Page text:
Monday, September 8, 2014

Limoux AOC: Creation of a sparkling wine terroir

Absent the "skullduggery" of Friar Dom, Limoux would have been the world's bubbly of choice. Because, according to the region's boosters, sparkling wine production was developed therein 150 years before its introduction in Champagne. Furthermore, Dom Perignon had been hosted at the Monastery at St. Hilaire (in Limoux) where he learned the production method that he later introduced as his own. Bubbly production in Limoux today does not approach Champagne in volume or quality but the region is certified to produce three AOC sparkling wines: Cremant de Limoux, Blanquette de Limoux, and Blanquette Method Ancestrale.

Limoux is located in the Aude departement of Languedoc-Roussillon, 100 kilometers west of the Mediterranean Sea between the Chalabra and Lacamp plateaus to the west and east, respectively, and hard-up against the foothills of the Pyrénées-Orientales to its south.

Languedoc-Roussillon. Source:

The Aude wine region. Source:
Communes of Limoux winemaking. Source:

Limoux, though close to the Mediterranean -- and subject to its effects -- has three distinct "climatic terroirs," as reflected by the grapes grown therein. Areas to the east of Limoux experience a warm climate and annual rainfall of 650 mm/year. Sugar levels accumulate rapidly necessitating harvest-initiation here. Areas west of Limoux are affected by the Atlantic and experience the highest rainfall -- 780 mm/yr -- and a humid climate. Mediterranrean effects do penetrate to this region periodically. The Auton terroir is located in the heart of the appellation on the slopes surrounding Limoux. This terroir is sheltered from Atlantic and Mediterranean effects by the the surrounding Corbières and Chalabrais Mountains. The climate is warm and dry with cool nights and rainfall of 570 mm/year. This is the second area harvested. The fourth climate zone is referred to as the terroir of the Upper Valley. It is located up the river Aude in the foothills of the Pyrenees above 300 m elevation. The weather is wetter and cooler -- rainfall of 750 mm-- with a late spring and cool fall.

Landscape Formation
Because of its location, the Limoux region escaped the Mesozoic marine incursions experienced by Champagne, for example. As a result, the region has no deposits from that period included in its formulative strata. It is not until the Eocene that the seas intrude and deposits of that era mark the occurence.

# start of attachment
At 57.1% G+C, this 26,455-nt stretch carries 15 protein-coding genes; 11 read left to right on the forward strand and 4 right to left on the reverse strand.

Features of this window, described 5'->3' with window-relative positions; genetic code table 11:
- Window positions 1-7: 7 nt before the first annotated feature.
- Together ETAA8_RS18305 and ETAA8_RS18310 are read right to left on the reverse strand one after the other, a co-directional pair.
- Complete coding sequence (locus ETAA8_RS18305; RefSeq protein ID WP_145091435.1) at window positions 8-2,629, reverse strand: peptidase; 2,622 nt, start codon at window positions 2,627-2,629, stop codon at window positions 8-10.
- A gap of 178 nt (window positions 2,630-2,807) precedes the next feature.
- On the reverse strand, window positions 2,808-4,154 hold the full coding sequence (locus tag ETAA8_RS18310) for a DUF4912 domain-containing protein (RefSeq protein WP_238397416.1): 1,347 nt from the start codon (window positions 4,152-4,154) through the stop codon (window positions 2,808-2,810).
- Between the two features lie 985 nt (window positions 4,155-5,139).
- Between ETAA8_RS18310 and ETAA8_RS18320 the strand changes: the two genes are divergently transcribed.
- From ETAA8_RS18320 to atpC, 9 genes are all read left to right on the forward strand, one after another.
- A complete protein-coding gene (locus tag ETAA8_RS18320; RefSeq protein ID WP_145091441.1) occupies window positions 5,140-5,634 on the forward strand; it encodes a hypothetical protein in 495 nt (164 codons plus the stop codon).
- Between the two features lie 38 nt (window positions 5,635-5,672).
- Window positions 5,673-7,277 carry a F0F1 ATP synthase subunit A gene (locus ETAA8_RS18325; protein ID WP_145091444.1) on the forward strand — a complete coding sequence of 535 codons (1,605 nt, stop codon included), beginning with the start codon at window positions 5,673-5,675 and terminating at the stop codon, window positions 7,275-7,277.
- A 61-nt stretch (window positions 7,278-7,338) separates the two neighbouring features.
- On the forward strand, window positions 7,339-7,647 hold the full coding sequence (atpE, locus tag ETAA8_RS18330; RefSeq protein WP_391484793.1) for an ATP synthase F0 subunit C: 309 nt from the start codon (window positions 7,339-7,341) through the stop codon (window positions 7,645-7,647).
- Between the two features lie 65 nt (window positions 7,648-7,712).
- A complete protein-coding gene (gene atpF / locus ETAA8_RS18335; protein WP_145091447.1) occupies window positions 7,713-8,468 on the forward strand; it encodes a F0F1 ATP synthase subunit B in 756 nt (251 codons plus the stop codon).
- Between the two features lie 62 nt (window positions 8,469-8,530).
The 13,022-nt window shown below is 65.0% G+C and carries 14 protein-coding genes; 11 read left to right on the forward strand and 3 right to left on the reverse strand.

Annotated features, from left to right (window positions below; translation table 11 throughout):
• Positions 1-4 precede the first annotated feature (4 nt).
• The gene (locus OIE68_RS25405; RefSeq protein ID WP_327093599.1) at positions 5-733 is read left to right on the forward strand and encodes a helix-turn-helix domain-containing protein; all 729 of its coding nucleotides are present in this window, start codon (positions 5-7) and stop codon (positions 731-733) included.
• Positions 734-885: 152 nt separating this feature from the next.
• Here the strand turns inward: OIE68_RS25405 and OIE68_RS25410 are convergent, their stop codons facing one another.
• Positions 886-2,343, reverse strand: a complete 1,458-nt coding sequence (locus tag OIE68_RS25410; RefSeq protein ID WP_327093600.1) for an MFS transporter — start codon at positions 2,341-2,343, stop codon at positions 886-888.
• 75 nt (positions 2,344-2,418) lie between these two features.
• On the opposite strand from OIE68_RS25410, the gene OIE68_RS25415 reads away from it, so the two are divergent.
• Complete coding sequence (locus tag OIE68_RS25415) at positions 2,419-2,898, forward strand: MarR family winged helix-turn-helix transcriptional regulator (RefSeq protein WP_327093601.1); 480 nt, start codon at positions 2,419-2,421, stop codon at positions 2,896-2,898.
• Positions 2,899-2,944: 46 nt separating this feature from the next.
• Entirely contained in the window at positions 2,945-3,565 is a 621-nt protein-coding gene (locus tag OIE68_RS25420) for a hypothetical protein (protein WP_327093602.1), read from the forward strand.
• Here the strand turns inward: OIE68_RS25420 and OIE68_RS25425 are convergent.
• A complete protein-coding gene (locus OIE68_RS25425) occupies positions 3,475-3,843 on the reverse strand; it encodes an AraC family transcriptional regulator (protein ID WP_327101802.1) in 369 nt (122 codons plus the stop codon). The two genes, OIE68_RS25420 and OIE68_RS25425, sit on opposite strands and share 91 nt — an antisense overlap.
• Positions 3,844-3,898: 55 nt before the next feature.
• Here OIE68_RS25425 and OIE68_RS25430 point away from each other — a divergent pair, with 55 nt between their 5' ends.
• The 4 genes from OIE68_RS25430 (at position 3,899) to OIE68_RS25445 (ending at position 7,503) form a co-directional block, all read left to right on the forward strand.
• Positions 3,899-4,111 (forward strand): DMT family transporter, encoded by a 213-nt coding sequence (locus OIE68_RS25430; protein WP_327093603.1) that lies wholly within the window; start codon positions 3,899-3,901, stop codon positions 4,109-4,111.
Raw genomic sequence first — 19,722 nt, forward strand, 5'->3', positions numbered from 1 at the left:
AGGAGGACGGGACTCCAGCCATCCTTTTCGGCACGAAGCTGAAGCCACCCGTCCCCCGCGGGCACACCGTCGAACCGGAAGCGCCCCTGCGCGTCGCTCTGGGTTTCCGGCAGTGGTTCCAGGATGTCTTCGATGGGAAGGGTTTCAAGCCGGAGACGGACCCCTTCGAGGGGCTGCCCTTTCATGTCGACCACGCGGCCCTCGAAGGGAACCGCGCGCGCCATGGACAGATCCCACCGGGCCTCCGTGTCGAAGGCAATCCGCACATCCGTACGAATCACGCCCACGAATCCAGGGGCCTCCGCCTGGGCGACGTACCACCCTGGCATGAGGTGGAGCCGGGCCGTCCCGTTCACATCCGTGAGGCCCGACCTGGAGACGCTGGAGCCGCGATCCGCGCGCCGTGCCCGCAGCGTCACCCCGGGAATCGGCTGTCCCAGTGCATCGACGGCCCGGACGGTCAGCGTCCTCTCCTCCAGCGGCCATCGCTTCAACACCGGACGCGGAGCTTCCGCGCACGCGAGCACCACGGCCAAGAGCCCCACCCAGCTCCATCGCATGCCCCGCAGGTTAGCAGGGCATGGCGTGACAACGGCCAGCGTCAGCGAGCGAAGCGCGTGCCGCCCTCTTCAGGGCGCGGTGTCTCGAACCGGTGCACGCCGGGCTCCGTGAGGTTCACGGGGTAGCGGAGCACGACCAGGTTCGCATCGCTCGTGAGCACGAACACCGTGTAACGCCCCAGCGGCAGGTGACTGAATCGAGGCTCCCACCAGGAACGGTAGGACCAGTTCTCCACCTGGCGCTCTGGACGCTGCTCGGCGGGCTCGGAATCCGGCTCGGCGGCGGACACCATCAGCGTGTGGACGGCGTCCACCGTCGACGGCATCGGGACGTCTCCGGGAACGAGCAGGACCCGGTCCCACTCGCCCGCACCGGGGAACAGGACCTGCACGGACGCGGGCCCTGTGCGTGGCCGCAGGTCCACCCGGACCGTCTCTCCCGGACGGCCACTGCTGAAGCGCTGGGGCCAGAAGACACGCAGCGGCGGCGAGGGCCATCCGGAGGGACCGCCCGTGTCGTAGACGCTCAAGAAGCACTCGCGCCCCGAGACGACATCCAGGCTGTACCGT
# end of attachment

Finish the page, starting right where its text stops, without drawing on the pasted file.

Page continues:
Limoux Landscape Formation
Lower Eocene marine invasions that 
submerged region
Alternating layers of hard and soft deposits:
  • sandy limestone (Thanatian period)
  • red sandy clays (Spanacian)
  • hard foraminiferal limestone, blue Turritellae-bearing marls, and oyster-bearing sandstone banks (Llerdian)
Mid-Eocene Pyrenean uplift
Stage 1 deposits overlaid by Lutetian detritus stripped from newly formed peaks and washed downstream by rivers

Upper Eocene formation of Massif de Mouthoumet due to compression of land between the Pyrenees and Montagne 
Creation of east-west fault that divides current-day Limoux into two distinct landscapes:
  • southern half with hills ranging between 980 and 2600 feet and south-sloping strata
  • northern half with lower elevations (460 - 1300 feet) and north-sloping strata
Source: Jacques Fanet, Great Wine Terroirs.

From Landscape to Vineyard Sites
The vineyard soils above and below the Limoux fault are limestone-based but their derivation have been markedly dissimilar. In the south, for the most part, the Paleocene-Eocene formations have been eroded away, laying bare the bedrock in the form of a cuesta (a long. low ridge with a relatively steep face on one side and a long, gentle slope on the other -- Small basins have been dug out of the softer formations (red Spanacian marls in the Luc-sur-Aude; blue Turritellae-bearing marls in the Couiza-Coustaussa valley; and red Maestrichtian marls in Campagne-sur-Aude) and vineyards have been established thereupon (Fanet).

In the northern portion of the Limoux AOC, we also have a cuesta topography. The Lutetitian detritus was laid down in two layers separated by a layer of lacustrine limestone. Erosion of this mass formed a cuesta with alternating bands of sandstone and marly beds. According to Fanet, the "cradle of production lies to the west of Limoux in the molasse basin of Magrice and de Toureilles, an ideally suited location tucked between Massif de Mouthoumet to the south and the Lutetian lacustrine limestone to the north."

I will present the sparkling wines of Limoux AOC in my next post.

©Wine -- Mise en abyme

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